Engaging (Rather Than Estranging) Your Board in Fundraising

Tracy Kaufman (Network Engagement Manager, Candid), First Republic Bank
February 10, 2022

If your board members haven't been as involved in fundraising as you need them to be, you’re far from alone. The 2018 report “A Study of Nonprofit Leadership in the US and Its Impending Crisis” found the overall state of board fundraising to be underwhelming. 

Among its findings, the report notes that many boards “seem unwilling or unable to play an active role and fundraising seems largely regarded as a narrow functional specialism rather than everyone’s responsibility.”

When considering fundraising from the board’s perspective, however, there are often legitimate reasons that board members hesitate to raise money. If those reasons are addressed head on the problem can be remedied.

When examining your board’s level of involvement in fundraising, here are three fundamental questions to ask that may help turn the situation around:

Do board members understand that it’s their responsibility?

Sometimes, out of eagerness to build their board, organizations can be a little too quick to add a new board member, without first having a truly thorough discussion with the incoming board member about all of the duties that come with their new role.

Similarly, a person may be enamored with the idea of becoming a board member, and agree to join a board without a full understanding of the responsibilities to which they’re committing taking on.

As with any new relationship, be sure to ask: Are we on the same page? Once someone is officially on your board, it can be hard to remove them if it turns out they’re not as good a fit as you'd hoped.

Before a new board member joins, don’t leave anything unsaid. Take the time to explain what your organization expects of its board, including specific fundraising duties and what kinds of tasks those duties entail.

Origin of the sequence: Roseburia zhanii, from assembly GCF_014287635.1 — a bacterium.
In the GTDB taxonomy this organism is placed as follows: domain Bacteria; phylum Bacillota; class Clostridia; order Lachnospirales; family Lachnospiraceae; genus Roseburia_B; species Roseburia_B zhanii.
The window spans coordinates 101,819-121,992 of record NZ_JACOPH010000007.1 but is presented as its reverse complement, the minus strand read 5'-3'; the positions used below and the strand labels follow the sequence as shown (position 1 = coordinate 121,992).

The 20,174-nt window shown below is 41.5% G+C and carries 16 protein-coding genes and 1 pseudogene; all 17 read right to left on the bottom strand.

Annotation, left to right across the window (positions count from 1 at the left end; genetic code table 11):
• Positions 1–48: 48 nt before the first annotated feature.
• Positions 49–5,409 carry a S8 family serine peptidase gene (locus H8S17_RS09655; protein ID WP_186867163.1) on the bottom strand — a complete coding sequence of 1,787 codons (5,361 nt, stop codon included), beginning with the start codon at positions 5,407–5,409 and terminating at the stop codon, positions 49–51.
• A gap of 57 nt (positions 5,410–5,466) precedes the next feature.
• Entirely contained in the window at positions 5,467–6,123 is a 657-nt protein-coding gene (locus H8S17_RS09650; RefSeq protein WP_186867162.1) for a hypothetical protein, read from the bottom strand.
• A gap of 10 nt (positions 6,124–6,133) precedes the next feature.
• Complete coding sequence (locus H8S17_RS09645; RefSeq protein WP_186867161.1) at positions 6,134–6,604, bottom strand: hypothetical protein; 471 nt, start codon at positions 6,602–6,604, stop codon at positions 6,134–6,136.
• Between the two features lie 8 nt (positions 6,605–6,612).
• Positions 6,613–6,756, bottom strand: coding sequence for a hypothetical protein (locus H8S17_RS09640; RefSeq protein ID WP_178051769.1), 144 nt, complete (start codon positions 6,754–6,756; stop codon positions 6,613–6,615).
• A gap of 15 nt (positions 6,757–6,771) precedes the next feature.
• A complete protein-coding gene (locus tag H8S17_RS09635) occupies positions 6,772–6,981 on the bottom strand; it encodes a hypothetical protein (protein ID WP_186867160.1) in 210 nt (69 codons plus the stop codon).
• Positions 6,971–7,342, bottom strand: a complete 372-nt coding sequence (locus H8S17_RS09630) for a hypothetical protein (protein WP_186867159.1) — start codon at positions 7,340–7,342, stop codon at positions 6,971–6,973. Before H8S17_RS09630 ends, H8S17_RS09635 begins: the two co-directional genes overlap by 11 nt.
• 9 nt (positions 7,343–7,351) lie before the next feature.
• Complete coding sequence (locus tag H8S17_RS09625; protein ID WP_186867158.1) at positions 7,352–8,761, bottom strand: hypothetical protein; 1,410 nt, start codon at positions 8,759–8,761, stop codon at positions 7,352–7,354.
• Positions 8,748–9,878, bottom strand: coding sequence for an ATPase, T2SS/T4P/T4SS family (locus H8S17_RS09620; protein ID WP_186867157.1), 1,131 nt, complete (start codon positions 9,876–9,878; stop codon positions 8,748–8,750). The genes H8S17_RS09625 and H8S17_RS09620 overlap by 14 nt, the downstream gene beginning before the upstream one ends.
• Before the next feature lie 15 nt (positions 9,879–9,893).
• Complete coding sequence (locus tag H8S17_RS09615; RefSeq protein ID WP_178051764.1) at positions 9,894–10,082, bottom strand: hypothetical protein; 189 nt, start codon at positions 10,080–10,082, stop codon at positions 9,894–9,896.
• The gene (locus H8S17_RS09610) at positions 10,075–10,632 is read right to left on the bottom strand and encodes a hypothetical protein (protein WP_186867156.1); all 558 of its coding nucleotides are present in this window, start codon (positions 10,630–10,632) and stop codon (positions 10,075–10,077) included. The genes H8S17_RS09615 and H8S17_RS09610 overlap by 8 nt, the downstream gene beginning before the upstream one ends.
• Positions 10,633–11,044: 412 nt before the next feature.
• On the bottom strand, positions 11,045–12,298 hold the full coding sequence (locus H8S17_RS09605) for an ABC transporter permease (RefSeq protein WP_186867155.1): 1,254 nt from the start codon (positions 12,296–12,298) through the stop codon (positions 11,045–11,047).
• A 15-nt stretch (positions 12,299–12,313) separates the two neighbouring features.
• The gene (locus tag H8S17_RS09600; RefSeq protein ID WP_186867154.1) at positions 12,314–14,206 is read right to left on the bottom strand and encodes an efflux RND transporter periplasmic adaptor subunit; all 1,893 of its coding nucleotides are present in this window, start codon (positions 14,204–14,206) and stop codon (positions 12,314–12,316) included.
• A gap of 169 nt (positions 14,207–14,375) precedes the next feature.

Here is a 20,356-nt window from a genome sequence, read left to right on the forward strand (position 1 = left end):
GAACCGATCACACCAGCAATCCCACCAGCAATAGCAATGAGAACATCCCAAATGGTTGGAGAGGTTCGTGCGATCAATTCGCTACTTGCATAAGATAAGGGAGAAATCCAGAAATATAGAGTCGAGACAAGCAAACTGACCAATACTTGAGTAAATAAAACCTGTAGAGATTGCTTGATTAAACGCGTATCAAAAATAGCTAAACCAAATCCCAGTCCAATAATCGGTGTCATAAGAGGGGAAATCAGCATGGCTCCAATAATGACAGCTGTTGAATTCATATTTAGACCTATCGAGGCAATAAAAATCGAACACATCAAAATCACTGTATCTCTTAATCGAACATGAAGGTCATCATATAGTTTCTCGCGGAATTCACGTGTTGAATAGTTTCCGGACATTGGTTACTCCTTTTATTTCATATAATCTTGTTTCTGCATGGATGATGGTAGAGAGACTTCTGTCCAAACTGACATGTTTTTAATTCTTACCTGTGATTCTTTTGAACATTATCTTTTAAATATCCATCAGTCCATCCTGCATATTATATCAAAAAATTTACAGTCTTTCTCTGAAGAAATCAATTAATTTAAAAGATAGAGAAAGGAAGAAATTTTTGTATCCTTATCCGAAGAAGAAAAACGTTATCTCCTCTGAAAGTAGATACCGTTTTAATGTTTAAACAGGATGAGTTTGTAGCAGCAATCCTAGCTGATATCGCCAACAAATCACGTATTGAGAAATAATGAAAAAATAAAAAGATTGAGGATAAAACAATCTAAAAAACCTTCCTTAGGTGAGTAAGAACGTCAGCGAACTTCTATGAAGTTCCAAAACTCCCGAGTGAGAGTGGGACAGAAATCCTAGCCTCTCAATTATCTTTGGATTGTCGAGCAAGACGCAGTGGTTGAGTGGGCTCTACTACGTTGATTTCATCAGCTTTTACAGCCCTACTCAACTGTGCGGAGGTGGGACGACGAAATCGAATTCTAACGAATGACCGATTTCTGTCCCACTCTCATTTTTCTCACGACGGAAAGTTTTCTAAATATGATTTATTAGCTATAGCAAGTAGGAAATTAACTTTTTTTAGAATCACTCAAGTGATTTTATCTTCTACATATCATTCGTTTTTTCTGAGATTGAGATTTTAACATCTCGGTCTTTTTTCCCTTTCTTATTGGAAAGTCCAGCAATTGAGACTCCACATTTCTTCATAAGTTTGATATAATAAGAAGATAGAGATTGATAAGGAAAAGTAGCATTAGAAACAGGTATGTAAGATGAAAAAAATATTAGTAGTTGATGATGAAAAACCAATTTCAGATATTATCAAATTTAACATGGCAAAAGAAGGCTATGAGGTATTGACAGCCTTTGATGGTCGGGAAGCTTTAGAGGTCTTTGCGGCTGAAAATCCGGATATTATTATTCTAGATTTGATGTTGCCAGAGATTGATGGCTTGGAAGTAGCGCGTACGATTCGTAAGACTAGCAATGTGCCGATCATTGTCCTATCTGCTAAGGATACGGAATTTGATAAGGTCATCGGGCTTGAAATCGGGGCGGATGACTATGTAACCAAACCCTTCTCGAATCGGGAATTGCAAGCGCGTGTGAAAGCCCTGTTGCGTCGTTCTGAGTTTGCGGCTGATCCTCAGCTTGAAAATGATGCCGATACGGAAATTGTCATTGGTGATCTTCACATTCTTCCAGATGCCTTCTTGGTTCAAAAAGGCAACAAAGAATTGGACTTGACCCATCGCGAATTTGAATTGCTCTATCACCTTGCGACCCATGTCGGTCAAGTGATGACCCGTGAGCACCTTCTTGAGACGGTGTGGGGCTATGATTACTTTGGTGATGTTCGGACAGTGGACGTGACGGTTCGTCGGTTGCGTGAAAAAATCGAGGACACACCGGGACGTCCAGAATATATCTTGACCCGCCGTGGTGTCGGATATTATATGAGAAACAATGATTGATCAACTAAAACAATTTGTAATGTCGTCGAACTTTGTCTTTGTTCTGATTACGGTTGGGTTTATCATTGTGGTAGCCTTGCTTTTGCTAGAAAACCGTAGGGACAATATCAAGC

The new board member should be informed of and prepared to meet these expectations before committing to join. After joining, they should be onboarded with both verbal and written overviews of their roles and responsibilities. 

Have they been trained?

Your current board members may have ample experience with fundraising. Prospective board members, however, may be newcomers to fundraising. This could lead to new members feeling nervous and unmoored when confronted with a new duty that tests them in a major way.

Feeling confident and well equipped to handle a task helps us move quickly and effectively as we’re more likely to procrastinate and avoid the tasks we find difficult. The good thing is that fundraising is a skill that can absolutely be taught.

It's up to you and your board to provide members with training that strengthens their professional development in fundraising. Proper training can give your board members, both new and old, the ability to do a great job without any sense of worry or dread.

Can they adapt to the world of fundraising?

Fundraising should be enjoyable and not feel like something they desperately want to avoid. Board members should be actively engaged in fundraising in a way that feels right and plays to their strong suits. For some board members, this can include using their own financial resources to give significant contributions. However, their contribution shouldn't be the only fundraising work they do.

There are several ways that board members can fundraise beyond personal contributions:

  • One way is to reach out to their friends and colleagues. They can make introductions between their network and your organization, sharing their passion for your mission or programs and highlighting what a donation to your organization means.
  • Another way is to thank existing donors — it’s a low-pressure assignment that doesn’t require asking for money. Stewardship is one of the most important ways to retain donors over time.
  • Board members can invite their friends to your events. This is another low-pressure way of expanding your pool of prospects.
  • For introverted board members, they can help fundraise by researching and writing grant proposals.

Ensuring that your board knows that they have options can improve their comfort with joining and participating in fundraising for your nonprofit.

Engaging your board

All in all, an organization whose board is fully engaged in fundraising will be more successful and financially sustainable. As you build and interact with your board, consider the reasons that board members may be less engaged with the process. There are many ways to nurture their confidence and skills so they can become successful fundraisers. By keeping the earlier questions in mind, you can help each board member find their perfect path forward.